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Rookie cop dead after being shot by lifelong criminal: police

24-year-old police officer and US Army veteran Noah Shahnavaz was shot and killed by a man who shot at cops in the past and whose criminal record dates back to 1998.

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Joshua Young Youngsville North Carolina
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24-year-old police officer and US Army veteran Noah Shahnavaz was shot and killed during a routine traffic stop early Sunday morning in Madison County, Indiana by a lifelong violent criminal.

Fox News Reports that around 2 am Shahnavaz stopped suspect Carl Roy Webb Boards II, who got out of his 2012 Buick LaCrosse, opened fire on the officer, and then fled the scene.

Shahnavaz, who was struck at least once by the gunfire, was rushed to an Indianapolis-area hospital where he later died.

42-year-old Carl Roy Webb Boards II was tracked down by Hamilton County Sheriff's deputies around 2:30 am. They used a tire deflation device and performed two pursuit intervention techniques to send Boards' Buick into the median. Boards was arrested and is being held without bond.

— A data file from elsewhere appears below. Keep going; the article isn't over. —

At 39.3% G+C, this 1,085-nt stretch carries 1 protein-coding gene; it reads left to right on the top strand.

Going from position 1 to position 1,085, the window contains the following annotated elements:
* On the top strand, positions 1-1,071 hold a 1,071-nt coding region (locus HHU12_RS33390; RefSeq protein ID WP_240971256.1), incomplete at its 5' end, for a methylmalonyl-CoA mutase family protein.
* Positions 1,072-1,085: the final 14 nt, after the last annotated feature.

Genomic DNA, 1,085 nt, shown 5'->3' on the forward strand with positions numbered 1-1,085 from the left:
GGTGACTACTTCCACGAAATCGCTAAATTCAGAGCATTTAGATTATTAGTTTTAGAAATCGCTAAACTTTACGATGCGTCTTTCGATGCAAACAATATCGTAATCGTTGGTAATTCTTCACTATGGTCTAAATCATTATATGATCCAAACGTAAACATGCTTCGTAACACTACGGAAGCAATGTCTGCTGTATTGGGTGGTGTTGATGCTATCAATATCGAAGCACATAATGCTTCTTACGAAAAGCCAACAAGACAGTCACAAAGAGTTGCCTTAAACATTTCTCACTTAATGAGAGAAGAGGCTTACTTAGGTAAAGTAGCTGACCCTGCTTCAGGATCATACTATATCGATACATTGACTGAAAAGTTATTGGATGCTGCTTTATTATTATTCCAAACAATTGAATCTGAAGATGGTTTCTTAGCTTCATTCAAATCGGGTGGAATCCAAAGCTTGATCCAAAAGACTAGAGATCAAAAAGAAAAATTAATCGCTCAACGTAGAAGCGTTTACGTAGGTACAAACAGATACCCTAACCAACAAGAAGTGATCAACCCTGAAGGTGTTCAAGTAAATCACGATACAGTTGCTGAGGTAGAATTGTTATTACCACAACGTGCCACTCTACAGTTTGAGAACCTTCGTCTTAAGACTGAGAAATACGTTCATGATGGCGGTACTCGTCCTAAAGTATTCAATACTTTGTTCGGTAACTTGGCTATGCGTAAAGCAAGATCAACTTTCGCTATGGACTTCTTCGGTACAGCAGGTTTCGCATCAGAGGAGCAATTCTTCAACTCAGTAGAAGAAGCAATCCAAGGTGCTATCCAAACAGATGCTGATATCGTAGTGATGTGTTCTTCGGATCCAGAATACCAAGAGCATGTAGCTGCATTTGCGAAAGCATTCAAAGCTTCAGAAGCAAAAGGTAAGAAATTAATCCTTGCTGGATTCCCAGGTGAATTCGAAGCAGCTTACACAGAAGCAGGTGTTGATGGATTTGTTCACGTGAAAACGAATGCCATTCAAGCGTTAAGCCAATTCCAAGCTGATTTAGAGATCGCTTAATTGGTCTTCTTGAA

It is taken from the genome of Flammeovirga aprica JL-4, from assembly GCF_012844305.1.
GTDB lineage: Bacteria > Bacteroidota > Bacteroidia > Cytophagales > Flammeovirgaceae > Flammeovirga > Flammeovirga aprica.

Shahnavaz had been a member of the Elwood Police Department for 11 months and leaves behind a mother, father, and siblings. Elwood Mayor Todd Jones said at a press conference, "Noah proudly wore the Elwood Police Department uniform, serving the citizens of Elwood, he was part of our city family. A senseless act of violence robbed this man of the life and career that he had ahead of him."

Local Fox News reports that Boards will be charged for murder, resisting arrest, and possession of a firearm by a violent felon. Madison County chief deputy prosecutor Andrew Hannah said two enhancement charges will be attached for his use of a firearm and being a habitual offender.

Carl Roy Webb Boards II's criminal record started in 1998, when he was convicted of battery. In 2001 he was convicted of unlawful possession of a firearm by a serious felon and possession of cocaine and narcotic drugs. In 2006 he got into a police chase and was charged with attempted murder and related charges for firing at the cops. In that instance he was subdued by taser and had multiple weapons in his possession including an AK-47.

For the police chase he was convicted of all the charges except attempted murder and was released from prison in 2019. Three years after being released from prison for firing his gun at police officers he has been charged with shooting and killing another police officer.

Indiana State Police Superintendent Doug Carter said of the incident, "When’s it going to stop? I wish I had the answer. This young man served this country for five years and chose to come back and serve a local community."

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